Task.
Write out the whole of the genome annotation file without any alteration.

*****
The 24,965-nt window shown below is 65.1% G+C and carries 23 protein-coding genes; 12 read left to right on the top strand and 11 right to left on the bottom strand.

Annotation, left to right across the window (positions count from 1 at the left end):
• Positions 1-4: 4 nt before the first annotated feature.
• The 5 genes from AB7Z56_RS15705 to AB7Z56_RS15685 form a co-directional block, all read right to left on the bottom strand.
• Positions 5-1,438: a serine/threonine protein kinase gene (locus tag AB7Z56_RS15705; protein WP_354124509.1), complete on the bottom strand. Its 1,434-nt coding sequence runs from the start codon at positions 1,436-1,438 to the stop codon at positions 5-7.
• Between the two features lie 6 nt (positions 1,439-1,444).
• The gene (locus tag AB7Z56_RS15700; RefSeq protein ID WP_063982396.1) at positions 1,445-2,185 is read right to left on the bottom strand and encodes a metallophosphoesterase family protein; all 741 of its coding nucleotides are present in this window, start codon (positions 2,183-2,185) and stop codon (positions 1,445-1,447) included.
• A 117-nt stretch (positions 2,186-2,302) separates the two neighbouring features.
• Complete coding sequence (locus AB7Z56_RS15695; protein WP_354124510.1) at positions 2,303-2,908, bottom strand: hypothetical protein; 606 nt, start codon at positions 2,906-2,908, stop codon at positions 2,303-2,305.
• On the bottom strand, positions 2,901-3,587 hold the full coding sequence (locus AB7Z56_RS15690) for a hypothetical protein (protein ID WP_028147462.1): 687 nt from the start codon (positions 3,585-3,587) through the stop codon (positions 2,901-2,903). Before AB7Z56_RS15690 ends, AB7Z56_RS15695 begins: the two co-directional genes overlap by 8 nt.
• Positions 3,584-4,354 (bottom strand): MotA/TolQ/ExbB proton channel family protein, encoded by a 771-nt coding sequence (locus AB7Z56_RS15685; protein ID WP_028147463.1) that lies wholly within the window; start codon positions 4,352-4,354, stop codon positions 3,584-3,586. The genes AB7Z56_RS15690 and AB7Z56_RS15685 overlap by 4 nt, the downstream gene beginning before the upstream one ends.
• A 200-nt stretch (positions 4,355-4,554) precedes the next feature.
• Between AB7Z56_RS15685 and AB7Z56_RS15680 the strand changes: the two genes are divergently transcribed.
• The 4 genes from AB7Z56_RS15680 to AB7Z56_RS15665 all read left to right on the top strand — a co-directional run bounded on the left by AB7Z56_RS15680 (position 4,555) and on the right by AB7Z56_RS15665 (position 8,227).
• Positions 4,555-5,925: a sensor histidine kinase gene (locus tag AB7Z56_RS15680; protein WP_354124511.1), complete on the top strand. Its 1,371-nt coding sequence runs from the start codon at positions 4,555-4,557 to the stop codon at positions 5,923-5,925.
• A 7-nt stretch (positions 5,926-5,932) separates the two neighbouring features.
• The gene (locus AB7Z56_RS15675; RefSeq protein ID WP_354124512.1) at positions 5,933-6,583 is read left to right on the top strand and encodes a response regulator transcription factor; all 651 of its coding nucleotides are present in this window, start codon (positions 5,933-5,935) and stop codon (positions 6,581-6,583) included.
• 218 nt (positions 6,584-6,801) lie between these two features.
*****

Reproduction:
The 24,965-nt window shown below is 65.1% G+C and carries 23 protein-coding genes; 12 read left to right on the top strand and 11 right to left on the bottom strand.

Annotation, left to right across the window (positions count from 1 at the left end):
• Positions 1-4: 4 nt before the first annotated feature.
• The 5 genes from AB7Z56_RS15705 to AB7Z56_RS15685 form a co-directional block, all read right to left on the bottom strand.
• Positions 5-1,438: a serine/threonine protein kinase gene (locus tag AB7Z56_RS15705; protein WP_354124509.1), complete on the bottom strand. Its 1,434-nt coding sequence runs from the start codon at positions 1,436-1,438 to the stop codon at positions 5-7.
• Between the two features lie 6 nt (positions 1,439-1,444).
• The gene (locus tag AB7Z56_RS15700; RefSeq protein ID WP_063982396.1) at positions 1,445-2,185 is read right to left on the bottom strand and encodes a metallophosphoesterase family protein; all 741 of its coding nucleotides are present in this window, start codon (positions 2,183-2,185) and stop codon (positions 1,445-1,447) included.
• A 117-nt stretch (positions 2,186-2,302) separates the two neighbouring features.
• Complete coding sequence (locus AB7Z56_RS15695; protein WP_354124510.1) at positions 2,303-2,908, bottom strand: hypothetical protein; 606 nt, start codon at positions 2,906-2,908, stop codon at positions 2,303-2,305.
• On the bottom strand, positions 2,901-3,587 hold the full coding sequence (locus AB7Z56_RS15690) for a hypothetical protein (protein ID WP_028147462.1): 687 nt from the start codon (positions 3,585-3,587) through the stop codon (positions 2,901-2,903). Before AB7Z56_RS15690 ends, AB7Z56_RS15695 begins: the two co-directional genes overlap by 8 nt.
• Positions 3,584-4,354 (bottom strand): MotA/TolQ/ExbB proton channel family protein, encoded by a 771-nt coding sequence (locus AB7Z56_RS15685; protein ID WP_028147463.1) that lies wholly within the window; start codon positions 4,352-4,354, stop codon positions 3,584-3,586. The genes AB7Z56_RS15690 and AB7Z56_RS15685 overlap by 4 nt, the downstream gene beginning before the upstream one ends.
• A 200-nt stretch (positions 4,355-4,554) precedes the next feature.
• Between AB7Z56_RS15685 and AB7Z56_RS15680 the strand changes: the two genes are divergently transcribed.
• The 4 genes from AB7Z56_RS15680 to AB7Z56_RS15665 all read left to right on the top strand — a co-directional run bounded on the left by AB7Z56_RS15680 (position 4,555) and on the right by AB7Z56_RS15665 (position 8,227).
• Positions 4,555-5,925: a sensor histidine kinase gene (locus tag AB7Z56_RS15680; protein WP_354124511.1), complete on the top strand. Its 1,371-nt coding sequence runs from the start codon at positions 4,555-4,557 to the stop codon at positions 5,923-5,925.
• A 7-nt stretch (positions 5,926-5,932) separates the two neighbouring features.
• The gene (locus AB7Z56_RS15675; RefSeq protein ID WP_354124512.1) at positions 5,933-6,583 is read left to right on the top strand and encodes a response regulator transcription factor; all 651 of its coding nucleotides are present in this window, start codon (positions 5,933-5,935) and stop codon (positions 6,581-6,583) included.
• 218 nt (positions 6,584-6,801) lie between these two features.